Pay Attention SCI-ers and families of individuals with spinal cord injuries T5 and above: AD is a real thing.
Many of us who have had our injuries for a while are no stranger to the affects of a stubbed toe or blocked catheter but if you ask any of us if we have ever had a scary moment involving autonomic dysreflexia, you’ll likely get a resounding “yes.” That is because AD can happen fast, very fast, and if you have impaired sensation or don’t quite know how to recognize the symptoms of AD, you could be covered in sweat with a pounding headache before you know it! But calm down, I am not trying to make you paranoid, there are signs you can look for. This article is designed to help you notice the signs and symptoms so you don’t get caught in a moment of panic. However, please take this article seriously because AD is a potentially life-threatening condition and people have suffered from stroke or death because of an attack.
What happens? In a nutshell any number of these things can happen (it may be different between people)…
- Your blood pressure raises quickly resulting in a pounding headache, throbbing neck arteries, flushed skin, and flashes or spots in your vision
- Sweating above your level of injury, even if you’re freezing
- You get goosebumps, even if you’re not cold
- Irritability and anxiety
- Stuffy nose
Why does this happen? Many people with spinal cord injuries above the T-5 level have experienced the affects of AD. Basically, AD is the result of the brain’s inability to regulate the body’s response to intense stimulation, with pain being the primary culprit. Here are the most common triggers of AD in SCI-ers:
- An unknown injury such as a cut, burn, stubbed toe, or broken bone (I’ve burned myself with a coffee cup once…okay, twice, only to have a bout of AD inform me that I had done so)
- A blocked catheter or UTI
- A full bowel or bladder
- A deflated cushion or developing pressure sore (shoes being too tight counts)
- A sunburn
- Sexual activity (it’s ironic that one of the most pleasurable experiences could also trigger AD)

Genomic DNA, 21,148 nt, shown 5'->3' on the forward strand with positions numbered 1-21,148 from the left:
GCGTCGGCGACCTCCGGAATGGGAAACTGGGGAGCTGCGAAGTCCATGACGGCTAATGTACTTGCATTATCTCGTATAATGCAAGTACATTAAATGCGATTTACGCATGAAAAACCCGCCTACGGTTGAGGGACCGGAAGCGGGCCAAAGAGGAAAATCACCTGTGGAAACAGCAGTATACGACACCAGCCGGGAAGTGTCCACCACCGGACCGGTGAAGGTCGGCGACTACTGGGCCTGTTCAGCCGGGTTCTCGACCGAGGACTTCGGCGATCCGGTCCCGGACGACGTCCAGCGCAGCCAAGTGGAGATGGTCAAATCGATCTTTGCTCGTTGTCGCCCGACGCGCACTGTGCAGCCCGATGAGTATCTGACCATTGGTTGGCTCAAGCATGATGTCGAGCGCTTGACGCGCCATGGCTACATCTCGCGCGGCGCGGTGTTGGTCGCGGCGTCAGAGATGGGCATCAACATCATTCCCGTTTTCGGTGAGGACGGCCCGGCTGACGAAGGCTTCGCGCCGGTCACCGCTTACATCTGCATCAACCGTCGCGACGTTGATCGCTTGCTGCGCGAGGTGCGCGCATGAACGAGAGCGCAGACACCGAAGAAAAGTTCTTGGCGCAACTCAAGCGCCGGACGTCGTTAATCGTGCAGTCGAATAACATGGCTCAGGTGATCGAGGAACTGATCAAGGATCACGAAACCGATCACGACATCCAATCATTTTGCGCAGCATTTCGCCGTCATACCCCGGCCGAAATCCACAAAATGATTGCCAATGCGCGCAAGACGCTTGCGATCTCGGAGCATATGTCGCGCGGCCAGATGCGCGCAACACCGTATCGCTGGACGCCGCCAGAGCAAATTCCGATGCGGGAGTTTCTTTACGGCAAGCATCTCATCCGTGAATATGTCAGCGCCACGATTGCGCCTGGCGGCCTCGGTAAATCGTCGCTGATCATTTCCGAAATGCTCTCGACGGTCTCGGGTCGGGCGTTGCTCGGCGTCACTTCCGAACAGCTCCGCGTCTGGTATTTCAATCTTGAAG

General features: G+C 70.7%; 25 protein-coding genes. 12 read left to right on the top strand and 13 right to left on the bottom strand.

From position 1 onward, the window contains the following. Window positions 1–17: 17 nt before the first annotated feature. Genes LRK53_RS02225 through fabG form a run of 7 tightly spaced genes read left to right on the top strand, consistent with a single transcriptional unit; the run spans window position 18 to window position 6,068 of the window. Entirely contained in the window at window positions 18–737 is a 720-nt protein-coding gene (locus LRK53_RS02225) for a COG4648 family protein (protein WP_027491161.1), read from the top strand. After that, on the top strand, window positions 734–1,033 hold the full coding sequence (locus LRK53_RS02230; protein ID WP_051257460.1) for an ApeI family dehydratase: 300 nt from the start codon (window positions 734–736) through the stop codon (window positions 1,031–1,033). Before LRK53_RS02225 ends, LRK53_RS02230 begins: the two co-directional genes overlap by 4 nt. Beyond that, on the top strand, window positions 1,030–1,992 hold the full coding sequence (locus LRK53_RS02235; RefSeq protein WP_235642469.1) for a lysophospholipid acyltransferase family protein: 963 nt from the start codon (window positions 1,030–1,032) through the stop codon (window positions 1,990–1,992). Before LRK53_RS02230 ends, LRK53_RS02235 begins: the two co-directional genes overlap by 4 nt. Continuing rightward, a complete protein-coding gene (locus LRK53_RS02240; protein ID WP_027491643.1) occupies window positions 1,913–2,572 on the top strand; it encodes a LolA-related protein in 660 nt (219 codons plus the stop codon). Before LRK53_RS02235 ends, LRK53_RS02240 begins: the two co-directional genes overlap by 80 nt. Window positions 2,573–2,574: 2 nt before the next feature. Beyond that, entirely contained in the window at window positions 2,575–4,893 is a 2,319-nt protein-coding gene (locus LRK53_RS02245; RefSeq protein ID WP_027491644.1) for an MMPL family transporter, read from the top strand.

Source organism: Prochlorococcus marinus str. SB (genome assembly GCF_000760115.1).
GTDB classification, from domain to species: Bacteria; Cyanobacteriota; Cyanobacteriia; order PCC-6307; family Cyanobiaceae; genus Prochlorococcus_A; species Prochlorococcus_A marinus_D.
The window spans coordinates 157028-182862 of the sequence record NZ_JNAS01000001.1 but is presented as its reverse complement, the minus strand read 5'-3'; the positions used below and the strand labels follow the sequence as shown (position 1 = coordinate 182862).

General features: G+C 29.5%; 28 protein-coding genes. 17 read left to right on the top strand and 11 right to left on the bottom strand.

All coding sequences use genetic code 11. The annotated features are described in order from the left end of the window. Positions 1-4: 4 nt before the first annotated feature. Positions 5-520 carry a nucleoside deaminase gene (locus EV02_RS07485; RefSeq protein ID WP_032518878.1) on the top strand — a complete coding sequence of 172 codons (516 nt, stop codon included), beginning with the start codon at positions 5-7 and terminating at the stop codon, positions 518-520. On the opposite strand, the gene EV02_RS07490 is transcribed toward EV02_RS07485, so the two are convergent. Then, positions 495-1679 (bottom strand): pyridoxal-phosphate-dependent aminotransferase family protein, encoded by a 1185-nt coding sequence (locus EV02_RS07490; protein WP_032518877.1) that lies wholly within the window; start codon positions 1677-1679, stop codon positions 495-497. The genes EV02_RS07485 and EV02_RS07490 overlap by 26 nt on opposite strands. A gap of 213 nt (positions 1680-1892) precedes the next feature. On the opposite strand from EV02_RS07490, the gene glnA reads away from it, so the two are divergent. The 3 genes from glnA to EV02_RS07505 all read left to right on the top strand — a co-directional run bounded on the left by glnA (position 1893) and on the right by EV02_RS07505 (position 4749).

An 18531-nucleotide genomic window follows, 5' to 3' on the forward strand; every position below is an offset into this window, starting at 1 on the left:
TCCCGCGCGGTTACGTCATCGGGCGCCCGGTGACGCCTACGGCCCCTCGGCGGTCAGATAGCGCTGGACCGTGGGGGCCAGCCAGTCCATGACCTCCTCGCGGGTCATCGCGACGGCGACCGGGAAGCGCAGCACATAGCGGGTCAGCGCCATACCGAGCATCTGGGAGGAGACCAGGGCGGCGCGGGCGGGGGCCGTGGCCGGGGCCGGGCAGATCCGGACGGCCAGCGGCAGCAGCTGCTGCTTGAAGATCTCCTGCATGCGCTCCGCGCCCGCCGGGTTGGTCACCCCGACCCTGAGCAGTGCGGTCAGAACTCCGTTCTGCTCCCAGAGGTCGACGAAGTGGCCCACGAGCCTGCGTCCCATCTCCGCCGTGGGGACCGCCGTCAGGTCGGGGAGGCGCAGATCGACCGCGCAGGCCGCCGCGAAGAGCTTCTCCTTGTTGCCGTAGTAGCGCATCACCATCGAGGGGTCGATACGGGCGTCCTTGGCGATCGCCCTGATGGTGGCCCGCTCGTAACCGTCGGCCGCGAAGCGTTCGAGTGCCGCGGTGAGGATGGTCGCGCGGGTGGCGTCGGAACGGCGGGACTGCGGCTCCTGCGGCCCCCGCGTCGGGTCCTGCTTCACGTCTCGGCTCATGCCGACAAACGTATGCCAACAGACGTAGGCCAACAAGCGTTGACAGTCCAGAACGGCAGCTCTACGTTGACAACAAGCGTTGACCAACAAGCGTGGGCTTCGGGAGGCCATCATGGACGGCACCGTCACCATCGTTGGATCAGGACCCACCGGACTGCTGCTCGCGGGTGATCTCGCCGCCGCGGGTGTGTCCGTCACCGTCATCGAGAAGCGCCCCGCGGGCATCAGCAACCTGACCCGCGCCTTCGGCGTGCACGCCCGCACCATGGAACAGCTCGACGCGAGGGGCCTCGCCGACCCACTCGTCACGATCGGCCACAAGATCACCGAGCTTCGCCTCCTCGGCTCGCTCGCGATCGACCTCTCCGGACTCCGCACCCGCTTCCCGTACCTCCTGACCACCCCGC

- Basically anything else that could cause pain or discomfort
How do you deal with it? It’s very simple- find out what’s hurting, and relieve it quickly! But don’t be stubborn about it or afraid to speak up. If you feel your blood pressure spiking and you’ve done every logical thing and checked everything you could think of, GO TO THE EMERGENCY ROOM! Get someone to take you and have them call ahead. Also, bring an AD card with you- you can print one out here: Printable Autonomic Dysreflexia Card. But if your blood pressure is just elevated, and the goosebumps have just started, start looking for the cause and follow these steps:
- Stay elevated always! Do not lay down flat- this will allow your blood pressure to raise higher.
- Bladder fullness is the most common cause so check there first.
- Check the bowels for impaction by digital stimulation. Try to stay as elevated as possible.
- Check your skin, nails, toes (poor toes and backsides bear the brunt of the abuse)
- If all else fails, go to the emergency room. Don’t fool around with blood pressure!
In all, autonomic dysreflexia is one of those things that is likely to happen if your injury fits the category, its more a matter of when, but if you are educated and prepared for when it does happen and the people in your immediate circle understand it, too, then the dangers will be significantly reduced.
You can read more about AD by visiting the SCI Info Pages or by doing an online search. There are many great articles related to AD- some more technical than others but all helpful.